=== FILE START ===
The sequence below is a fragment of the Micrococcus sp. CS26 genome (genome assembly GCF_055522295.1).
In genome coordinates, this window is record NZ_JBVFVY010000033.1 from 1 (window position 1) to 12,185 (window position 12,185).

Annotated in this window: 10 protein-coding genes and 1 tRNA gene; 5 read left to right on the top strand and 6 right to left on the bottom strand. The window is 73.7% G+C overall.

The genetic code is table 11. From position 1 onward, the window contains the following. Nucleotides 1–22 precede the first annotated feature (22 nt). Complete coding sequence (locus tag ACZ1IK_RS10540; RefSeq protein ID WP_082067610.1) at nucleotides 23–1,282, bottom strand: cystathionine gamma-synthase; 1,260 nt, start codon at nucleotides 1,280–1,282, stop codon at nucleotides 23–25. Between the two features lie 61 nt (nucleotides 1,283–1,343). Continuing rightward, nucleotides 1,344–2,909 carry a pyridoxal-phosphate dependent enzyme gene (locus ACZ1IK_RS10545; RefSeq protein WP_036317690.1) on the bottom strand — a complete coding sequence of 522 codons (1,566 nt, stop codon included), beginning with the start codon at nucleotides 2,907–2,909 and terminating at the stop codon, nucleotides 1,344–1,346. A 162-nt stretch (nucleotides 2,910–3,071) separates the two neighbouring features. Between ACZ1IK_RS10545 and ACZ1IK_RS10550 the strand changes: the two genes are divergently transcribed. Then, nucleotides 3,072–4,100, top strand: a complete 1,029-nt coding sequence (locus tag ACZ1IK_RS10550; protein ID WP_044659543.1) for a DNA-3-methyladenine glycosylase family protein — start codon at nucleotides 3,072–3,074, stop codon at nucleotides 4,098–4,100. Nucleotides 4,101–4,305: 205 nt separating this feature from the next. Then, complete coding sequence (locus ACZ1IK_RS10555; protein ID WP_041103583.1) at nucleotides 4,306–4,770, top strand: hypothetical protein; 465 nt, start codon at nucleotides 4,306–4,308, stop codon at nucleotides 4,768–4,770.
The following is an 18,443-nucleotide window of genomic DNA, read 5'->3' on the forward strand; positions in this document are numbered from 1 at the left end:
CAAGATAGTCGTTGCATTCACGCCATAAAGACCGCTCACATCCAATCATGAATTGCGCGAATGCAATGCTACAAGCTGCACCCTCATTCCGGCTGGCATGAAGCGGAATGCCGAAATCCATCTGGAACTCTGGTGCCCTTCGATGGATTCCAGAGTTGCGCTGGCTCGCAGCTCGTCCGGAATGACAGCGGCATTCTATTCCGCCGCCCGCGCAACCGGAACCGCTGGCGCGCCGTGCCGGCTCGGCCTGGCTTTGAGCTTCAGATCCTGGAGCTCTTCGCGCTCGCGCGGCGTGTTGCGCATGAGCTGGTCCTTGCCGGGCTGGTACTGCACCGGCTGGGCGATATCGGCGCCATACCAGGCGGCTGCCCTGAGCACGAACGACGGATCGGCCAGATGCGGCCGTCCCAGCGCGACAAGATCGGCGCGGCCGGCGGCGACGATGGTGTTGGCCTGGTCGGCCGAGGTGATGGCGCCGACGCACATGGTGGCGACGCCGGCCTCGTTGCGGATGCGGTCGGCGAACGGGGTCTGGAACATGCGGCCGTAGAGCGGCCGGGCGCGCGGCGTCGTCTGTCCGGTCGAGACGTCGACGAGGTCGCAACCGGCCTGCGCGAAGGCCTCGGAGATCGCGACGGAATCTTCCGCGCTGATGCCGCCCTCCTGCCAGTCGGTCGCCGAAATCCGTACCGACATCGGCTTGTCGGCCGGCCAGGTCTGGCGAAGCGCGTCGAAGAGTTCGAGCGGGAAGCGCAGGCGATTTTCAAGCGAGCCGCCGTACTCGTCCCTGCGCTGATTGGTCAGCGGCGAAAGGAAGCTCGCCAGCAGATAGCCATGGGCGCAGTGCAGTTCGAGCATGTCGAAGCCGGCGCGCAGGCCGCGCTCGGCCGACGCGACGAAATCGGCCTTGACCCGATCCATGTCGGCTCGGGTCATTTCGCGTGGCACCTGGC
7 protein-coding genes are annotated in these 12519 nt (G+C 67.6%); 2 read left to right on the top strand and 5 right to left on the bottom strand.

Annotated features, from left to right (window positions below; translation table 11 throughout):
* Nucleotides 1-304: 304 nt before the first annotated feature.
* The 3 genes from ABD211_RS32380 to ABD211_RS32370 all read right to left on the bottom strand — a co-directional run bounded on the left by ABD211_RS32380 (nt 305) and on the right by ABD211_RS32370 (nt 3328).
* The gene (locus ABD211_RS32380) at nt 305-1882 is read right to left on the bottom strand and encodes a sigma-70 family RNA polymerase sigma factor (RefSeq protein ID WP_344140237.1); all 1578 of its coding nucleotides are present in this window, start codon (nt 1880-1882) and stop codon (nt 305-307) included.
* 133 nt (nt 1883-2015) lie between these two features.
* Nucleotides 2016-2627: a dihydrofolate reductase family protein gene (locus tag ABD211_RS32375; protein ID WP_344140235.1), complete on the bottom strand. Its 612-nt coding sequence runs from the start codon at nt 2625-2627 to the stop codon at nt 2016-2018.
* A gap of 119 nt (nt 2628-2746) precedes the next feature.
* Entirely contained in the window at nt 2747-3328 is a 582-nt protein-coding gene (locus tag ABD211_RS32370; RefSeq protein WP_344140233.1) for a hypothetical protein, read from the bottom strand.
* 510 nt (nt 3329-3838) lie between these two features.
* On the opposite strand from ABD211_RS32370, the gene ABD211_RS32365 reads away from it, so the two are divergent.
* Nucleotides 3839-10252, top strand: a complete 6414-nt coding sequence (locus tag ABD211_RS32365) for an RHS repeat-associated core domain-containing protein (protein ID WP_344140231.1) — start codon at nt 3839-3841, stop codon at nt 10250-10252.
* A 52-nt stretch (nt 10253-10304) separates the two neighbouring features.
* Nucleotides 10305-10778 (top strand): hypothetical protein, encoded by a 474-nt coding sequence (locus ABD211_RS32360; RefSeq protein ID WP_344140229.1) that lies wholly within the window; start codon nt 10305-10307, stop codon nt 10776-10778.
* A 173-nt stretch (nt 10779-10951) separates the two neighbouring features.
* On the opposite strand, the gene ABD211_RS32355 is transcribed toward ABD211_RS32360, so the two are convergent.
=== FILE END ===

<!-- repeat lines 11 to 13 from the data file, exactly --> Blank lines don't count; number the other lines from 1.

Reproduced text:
* The gene (locus ABD211_RS32380) at nt 305-1882 is read right to left on the bottom strand and encodes a sigma-70 family RNA polymerase sigma factor (RefSeq protein ID WP_344140237.1); all 1578 of its coding nucleotides are present in this window, start codon (nt 1880-1882) and stop codon (nt 305-307) included.
* 133 nt (nt 1883-2015) lie between these two features.
* Nucleotides 2016-2627: a dihydrofolate reductase family protein gene (locus tag ABD211_RS32375; protein ID WP_344140235.1), complete on the bottom strand. Its 612-nt coding sequence runs from the start codon at nt 2625-2627 to the stop codon at nt 2016-2018.